International Journal of Hyperthermia 03/2014; 30(2):119-25.
  • [Show abstract] [Hide abstract]
    ABSTRACT: Abstract Purpose: This work focuses on the characterisation of the ablated area induced by a microwave thermal ablation (MTA) procedure. An experimental methodology for establishing a straightforward correlation between the temperature gradient and the changes in the dielectric properties of the tissue is presented and discussed. Materials and methods: Temperature measurements were performed during an ablation procedure in ex vivo bovine liver, at different distances from the antenna, whereas measurements of complex permittivity were conducted in sagittal sections of the ablated samples. The measured temperatures and dielectric properties were then correlated to obtain the dependence of the dielectric properties' spatial variation on the temperature gradient. The obtained correlation has been validated through comparison with previously obtained experimental data. A weighted cubic polynomial function and a weighted sigmoid function have been tested for best-fit interpolation of the measured data. Results: Temperatures in the range 23-105 °C were measured during the MTA procedure, while, after the end of the MTA trials, relative permittivities in the range 7-43 and electric conductivities in the range 0.3-1.8 S/m were measured according to the distance from the antenna's axis. The polynomial function showed better regression coefficients than the sigmoid one for both the relative permittivity (R(2 )= 0.9947 versus R(2 )= 0.9912, respectively) and the conductivity (R(2 )= 0.9919 versus R(2 )= 0.9866, respectively). However, the weighted cubic function showed an unrealistic behaviour for the relative permittivity at temperatures lower than 40 °C. Conclusions: According to the results obtained, information on the changes in the dielectric properties of the tissue under MTA treatment could be inferred from measured temperature data. Once validated by in vivo studies, the proposed methodology could be exploited to develop predictive tools for treatment planning.
    International Journal of Hyperthermia 03/2014; 30(2):110-8.
  • [Show abstract] [Hide abstract]
    ABSTRACT: Abstract Purpose: This study assessed the efficacy and safety of artificial ascites in assisting ultrasound-guided percutaneous microwave (MW) ablation of hepatic tumours adjacent to the gastrointestinal tract. Materials and methods: In total, 36 patients with 36 hepatic malignancies who underwent the introduction of artificial ascites before ultrasound-guided percutaneous MW ablation were included in this retrospective study. The separation success rate of the artificial ascites, the technique effectiveness of the MW ablation, local tumour progression and complications were assessed. Results: The separation success rate of the artificial ascites for 36 hepatic tumours adjacent to the gastrointestinal tract was 88.9% (32/36). The technical effectiveness of MW ablation in 32 cases with successful separation was 96.9% (31/32). During follow-up (mean, 12.1 ± 7.2 months), local tumour progression was found in five of 31 patients (16.1%). One patient experienced a major complication (infection of the hepatic ablation zone). Conclusions: Ultrasound-guided percutaneous MW ablation assisted by artificial ascites is a safe and effective method for the treatment of primary and metastatic hepatic tumours adjacent to the gastrointestinal tract and can achieve good local control of such tumours.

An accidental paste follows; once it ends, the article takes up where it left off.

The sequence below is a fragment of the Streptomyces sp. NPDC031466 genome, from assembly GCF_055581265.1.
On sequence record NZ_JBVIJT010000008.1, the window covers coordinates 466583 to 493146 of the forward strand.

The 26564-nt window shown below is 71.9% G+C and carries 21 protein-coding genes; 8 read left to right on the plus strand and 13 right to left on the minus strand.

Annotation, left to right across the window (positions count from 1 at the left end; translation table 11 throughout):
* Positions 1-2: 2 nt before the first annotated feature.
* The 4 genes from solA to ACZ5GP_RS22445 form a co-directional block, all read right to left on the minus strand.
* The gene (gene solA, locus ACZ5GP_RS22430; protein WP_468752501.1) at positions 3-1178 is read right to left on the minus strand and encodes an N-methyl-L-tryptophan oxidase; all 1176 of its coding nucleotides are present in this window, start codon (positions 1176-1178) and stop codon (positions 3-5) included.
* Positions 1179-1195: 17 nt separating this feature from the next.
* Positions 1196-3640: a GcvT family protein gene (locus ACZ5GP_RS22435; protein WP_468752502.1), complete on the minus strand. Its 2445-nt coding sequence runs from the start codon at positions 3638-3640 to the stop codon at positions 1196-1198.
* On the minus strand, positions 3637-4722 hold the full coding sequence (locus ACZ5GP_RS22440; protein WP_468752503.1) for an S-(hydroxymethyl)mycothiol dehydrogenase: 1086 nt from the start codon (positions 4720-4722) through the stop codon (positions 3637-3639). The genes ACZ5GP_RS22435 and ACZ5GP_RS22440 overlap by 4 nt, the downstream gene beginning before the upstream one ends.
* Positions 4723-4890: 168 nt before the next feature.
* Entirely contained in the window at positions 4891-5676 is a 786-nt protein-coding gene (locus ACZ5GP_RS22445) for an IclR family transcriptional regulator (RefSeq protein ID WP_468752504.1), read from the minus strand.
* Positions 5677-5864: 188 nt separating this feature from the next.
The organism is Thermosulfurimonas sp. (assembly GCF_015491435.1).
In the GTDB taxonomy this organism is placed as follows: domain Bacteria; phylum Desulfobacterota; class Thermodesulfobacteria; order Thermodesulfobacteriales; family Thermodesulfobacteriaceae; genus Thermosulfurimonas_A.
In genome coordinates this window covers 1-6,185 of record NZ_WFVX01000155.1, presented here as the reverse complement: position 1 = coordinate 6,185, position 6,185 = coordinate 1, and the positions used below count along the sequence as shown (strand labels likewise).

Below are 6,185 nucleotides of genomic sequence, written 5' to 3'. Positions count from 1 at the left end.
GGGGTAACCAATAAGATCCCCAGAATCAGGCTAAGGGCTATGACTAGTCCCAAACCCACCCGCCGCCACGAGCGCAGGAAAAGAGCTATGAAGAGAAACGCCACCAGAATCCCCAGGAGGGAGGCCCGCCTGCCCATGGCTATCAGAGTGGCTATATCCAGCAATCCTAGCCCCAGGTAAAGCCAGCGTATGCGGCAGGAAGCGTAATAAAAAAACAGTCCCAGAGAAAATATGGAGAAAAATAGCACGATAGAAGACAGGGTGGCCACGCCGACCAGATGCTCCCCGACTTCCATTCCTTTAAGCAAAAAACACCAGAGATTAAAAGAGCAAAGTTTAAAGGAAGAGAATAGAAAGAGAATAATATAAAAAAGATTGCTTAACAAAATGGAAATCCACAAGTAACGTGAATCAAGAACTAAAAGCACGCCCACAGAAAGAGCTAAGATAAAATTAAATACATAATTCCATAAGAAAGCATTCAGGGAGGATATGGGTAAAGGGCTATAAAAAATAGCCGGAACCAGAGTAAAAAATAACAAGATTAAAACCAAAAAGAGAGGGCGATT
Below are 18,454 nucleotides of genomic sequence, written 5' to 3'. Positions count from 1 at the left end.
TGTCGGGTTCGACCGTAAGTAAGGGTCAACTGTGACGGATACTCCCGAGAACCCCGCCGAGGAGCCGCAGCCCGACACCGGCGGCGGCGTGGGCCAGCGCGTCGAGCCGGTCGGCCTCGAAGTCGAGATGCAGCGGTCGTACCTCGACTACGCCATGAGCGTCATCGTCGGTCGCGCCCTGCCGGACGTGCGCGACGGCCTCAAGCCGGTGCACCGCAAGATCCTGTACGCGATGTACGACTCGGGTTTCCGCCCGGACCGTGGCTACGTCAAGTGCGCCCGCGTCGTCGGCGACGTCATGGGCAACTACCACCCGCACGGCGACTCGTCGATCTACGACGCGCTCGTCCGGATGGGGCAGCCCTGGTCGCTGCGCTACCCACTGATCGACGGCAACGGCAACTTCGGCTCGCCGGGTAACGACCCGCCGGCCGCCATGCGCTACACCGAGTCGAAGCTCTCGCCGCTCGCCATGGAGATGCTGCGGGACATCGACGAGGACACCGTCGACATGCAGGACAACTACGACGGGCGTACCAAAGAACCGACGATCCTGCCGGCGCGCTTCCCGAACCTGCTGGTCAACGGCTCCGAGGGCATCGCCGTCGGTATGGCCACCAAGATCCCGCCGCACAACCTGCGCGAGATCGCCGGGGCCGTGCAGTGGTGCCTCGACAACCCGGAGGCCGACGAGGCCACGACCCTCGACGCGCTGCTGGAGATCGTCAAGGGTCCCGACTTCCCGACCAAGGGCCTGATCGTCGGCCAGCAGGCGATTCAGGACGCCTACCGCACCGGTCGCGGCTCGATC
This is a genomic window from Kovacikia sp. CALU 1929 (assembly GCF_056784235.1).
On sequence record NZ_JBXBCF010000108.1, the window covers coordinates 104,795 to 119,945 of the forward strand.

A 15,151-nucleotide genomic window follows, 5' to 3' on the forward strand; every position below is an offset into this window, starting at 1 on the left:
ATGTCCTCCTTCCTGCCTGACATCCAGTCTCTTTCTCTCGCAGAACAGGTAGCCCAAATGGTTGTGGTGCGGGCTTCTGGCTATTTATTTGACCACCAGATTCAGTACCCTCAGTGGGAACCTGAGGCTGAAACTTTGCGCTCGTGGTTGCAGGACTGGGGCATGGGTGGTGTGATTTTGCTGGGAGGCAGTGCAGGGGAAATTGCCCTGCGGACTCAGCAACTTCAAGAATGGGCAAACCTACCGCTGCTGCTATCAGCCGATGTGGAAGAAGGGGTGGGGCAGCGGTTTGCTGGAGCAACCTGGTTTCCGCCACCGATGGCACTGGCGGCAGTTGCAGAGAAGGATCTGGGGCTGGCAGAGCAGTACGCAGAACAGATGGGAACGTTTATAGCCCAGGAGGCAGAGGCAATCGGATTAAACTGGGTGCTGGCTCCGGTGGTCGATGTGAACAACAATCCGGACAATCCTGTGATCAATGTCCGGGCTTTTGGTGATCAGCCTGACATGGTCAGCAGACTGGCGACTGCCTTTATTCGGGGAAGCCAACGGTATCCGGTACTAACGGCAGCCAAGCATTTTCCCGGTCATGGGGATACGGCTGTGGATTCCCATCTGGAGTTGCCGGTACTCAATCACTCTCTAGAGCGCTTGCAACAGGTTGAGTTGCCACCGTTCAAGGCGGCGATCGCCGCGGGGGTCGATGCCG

International Journal of Hyperthermia 03/2014; 30(2):134-41.
  • [Show abstract] [Hide abstract]
    ABSTRACT: Abstract Purpose: Collateral thermal injury can occur as a serious complication of microwave ablation. This study aimed to assess the insulating effect of a thermosensitive, chitosan-based hydrogel during the percutaneous microwave ablation of liver tissue abutting the stomach. Materials and methods: Thermometry needles (R1-R4) were positioned at 5-mm intervals from a thermal source to measure in vitro the temperature differences due to the hydrogel (R1 closest to the thermal source). Subsequently, two groups of eight rabbits each were injected with 10 mL of hydrogel solution or 410 ± 95 mL of 5% saline between the liver and stomach wall. A control group of eight rabbits received no ablation protection measures. The livers were ablated with 40 W for 300 s in 24 ablation zones. The severity of thermal injury to the stomach wall was assessed histologically. Results: In vitro, the mean maximum temperature difference between the R1 and R2 thermometry needles was 31.3° ± 0.1 °C. When R1 was over 60 °C, the mean temperatures at R2, R3, and R4 were 29.8° ± 0.1 °C, 18.6 ± 0.3 °C, and 18.1° ± 0.1 °C, respectively. After ablation for 300 s, the maximum temperature at R2 was 48.7° ± 0.2 °C. None of the rabbits injected with gel showed any injury after ablation; however, the other two groups showed varying degrees of thermal injury. Conclusion: The in situ gel protected the adjacent stomach wall from injury during percutaneous microwave ablation of liver tissue. Although the present technique appears promising, further studies are necessary prior to clinical application.
    International Journal of Hyperthermia 02/2014;